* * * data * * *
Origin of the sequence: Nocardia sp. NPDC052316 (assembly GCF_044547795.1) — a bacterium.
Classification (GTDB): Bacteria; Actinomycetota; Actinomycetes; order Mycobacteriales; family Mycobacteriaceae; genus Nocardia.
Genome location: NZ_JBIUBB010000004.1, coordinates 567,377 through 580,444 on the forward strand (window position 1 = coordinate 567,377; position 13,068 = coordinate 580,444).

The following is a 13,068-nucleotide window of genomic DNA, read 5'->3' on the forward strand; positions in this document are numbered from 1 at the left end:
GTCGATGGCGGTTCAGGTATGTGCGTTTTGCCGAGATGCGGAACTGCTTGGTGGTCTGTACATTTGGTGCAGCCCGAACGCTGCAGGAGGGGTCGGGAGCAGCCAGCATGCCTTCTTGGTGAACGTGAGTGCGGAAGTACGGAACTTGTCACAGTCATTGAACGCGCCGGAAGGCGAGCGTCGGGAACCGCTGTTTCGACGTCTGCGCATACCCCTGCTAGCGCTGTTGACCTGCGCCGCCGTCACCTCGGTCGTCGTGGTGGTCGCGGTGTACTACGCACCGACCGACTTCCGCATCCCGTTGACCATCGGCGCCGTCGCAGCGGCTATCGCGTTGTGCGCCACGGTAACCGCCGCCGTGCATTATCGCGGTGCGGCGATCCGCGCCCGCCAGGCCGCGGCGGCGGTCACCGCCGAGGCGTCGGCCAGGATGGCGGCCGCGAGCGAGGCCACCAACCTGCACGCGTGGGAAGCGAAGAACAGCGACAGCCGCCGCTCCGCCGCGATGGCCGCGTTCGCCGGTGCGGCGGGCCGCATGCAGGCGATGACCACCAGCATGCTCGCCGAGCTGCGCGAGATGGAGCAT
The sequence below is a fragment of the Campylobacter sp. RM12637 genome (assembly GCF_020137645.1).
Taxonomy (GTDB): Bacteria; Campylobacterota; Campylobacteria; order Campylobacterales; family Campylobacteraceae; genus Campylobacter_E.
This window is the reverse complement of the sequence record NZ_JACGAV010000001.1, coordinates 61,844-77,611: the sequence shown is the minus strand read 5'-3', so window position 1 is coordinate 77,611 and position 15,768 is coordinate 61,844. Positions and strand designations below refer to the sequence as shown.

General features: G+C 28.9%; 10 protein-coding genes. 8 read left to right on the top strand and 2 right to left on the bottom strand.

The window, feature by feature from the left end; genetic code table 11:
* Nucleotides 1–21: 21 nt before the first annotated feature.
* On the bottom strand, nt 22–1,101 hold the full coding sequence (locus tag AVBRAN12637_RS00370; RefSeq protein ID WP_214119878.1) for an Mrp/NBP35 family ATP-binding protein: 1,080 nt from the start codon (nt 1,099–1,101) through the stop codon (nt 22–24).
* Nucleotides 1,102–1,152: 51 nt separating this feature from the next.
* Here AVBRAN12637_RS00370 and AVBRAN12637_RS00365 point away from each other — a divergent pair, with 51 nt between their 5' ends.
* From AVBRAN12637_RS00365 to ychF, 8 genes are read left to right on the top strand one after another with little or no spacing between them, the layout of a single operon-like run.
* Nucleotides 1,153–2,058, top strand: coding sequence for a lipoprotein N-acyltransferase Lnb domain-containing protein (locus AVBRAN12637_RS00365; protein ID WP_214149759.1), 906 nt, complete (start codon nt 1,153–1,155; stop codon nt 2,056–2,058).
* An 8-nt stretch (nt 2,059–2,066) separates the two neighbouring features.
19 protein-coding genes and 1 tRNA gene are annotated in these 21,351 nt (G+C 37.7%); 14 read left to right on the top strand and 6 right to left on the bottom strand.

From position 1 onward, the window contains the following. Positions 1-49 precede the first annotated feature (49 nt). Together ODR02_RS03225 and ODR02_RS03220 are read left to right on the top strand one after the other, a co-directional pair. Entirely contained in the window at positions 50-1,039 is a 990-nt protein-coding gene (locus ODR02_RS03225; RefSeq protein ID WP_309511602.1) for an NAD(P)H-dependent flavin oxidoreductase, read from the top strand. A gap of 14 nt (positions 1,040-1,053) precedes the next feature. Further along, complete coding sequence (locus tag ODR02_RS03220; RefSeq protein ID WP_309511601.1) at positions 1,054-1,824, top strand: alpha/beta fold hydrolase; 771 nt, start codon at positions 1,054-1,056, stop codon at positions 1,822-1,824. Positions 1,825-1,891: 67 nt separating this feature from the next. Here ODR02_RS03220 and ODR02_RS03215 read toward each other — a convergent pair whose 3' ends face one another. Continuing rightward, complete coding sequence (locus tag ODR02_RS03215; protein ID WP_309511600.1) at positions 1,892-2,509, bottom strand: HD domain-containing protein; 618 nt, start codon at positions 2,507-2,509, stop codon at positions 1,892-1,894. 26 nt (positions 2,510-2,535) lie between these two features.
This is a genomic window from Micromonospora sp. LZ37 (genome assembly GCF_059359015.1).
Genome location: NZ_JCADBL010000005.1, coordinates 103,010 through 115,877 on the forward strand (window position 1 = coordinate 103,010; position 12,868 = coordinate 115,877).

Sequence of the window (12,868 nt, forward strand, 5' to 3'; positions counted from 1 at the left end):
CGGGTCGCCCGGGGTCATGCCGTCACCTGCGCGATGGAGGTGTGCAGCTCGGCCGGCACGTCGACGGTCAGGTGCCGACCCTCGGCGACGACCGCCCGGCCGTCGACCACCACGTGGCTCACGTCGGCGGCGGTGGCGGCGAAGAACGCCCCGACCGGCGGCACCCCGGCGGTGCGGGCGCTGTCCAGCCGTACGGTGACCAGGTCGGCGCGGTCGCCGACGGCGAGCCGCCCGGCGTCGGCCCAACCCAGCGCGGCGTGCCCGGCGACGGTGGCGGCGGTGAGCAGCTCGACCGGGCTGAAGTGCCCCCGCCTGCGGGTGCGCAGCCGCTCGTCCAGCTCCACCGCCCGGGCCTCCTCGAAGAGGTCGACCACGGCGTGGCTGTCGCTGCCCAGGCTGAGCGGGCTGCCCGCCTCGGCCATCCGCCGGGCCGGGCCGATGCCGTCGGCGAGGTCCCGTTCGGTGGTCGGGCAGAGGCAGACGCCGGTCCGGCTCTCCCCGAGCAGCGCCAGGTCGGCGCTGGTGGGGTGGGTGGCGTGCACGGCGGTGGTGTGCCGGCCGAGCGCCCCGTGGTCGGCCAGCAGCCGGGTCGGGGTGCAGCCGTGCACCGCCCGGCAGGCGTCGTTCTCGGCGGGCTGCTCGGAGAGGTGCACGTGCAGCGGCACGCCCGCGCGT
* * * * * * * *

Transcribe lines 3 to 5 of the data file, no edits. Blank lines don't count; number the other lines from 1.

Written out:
Genome location: NZ_JBIUBB010000004.1, coordinates 567,377 through 580,444 on the forward strand (window position 1 = coordinate 567,377; position 13,068 = coordinate 580,444).

The following is a 13,068-nucleotide window of genomic DNA, read 5'->3' on the forward strand; positions in this document are numbered from 1 at the left end:
GTCGATGGCGGTTCAGGTATGTGCGTTTTGCCGAGATGCGGAACTGCTTGGTGGTCTGTACATTTGGTGCAGCCCGAACGCTGCAGGAGGGGTCGGGAGCAGCCAGCATGCCTTCTTGGTGAACGTGAGTGCGGAAGTACGGAACTTGTCACAGTCATTGAACGCGCCGGAAGGCGAGCGTCGGGAACCGCTGTTTCGACGTCTGCGCATACCCCTGCTAGCGCTGTTGACCTGCGCCGCCGTCACCTCGGTCGTCGTGGTGGTCGCGGTGTACTACGCACCGACCGACTTCCGCATCCCGTTGACCATCGGCGCCGTCGCAGCGGCTATCGCGTTGTGCGCCACGGTAACCGCCGCCGTGCATTATCGCGGTGCGGCGATCCGCGCCCGCCAGGCCGCGGCGGCGGTCACCGCCGAGGCGTCGGCCAGGATGGCGGCCGCGAGCGAGGCCACCAACCTGCACGCGTGGGAAGCGAAGAACAGCGACAGCCGCCGCTCCGCCGCGATGGCCGCGTTCGCCGGTGCGGCGGGCCGCATGCAGGCGATGACCACCAGCATGCTCGCCGAGCTGCGCGAGATGGAGCAT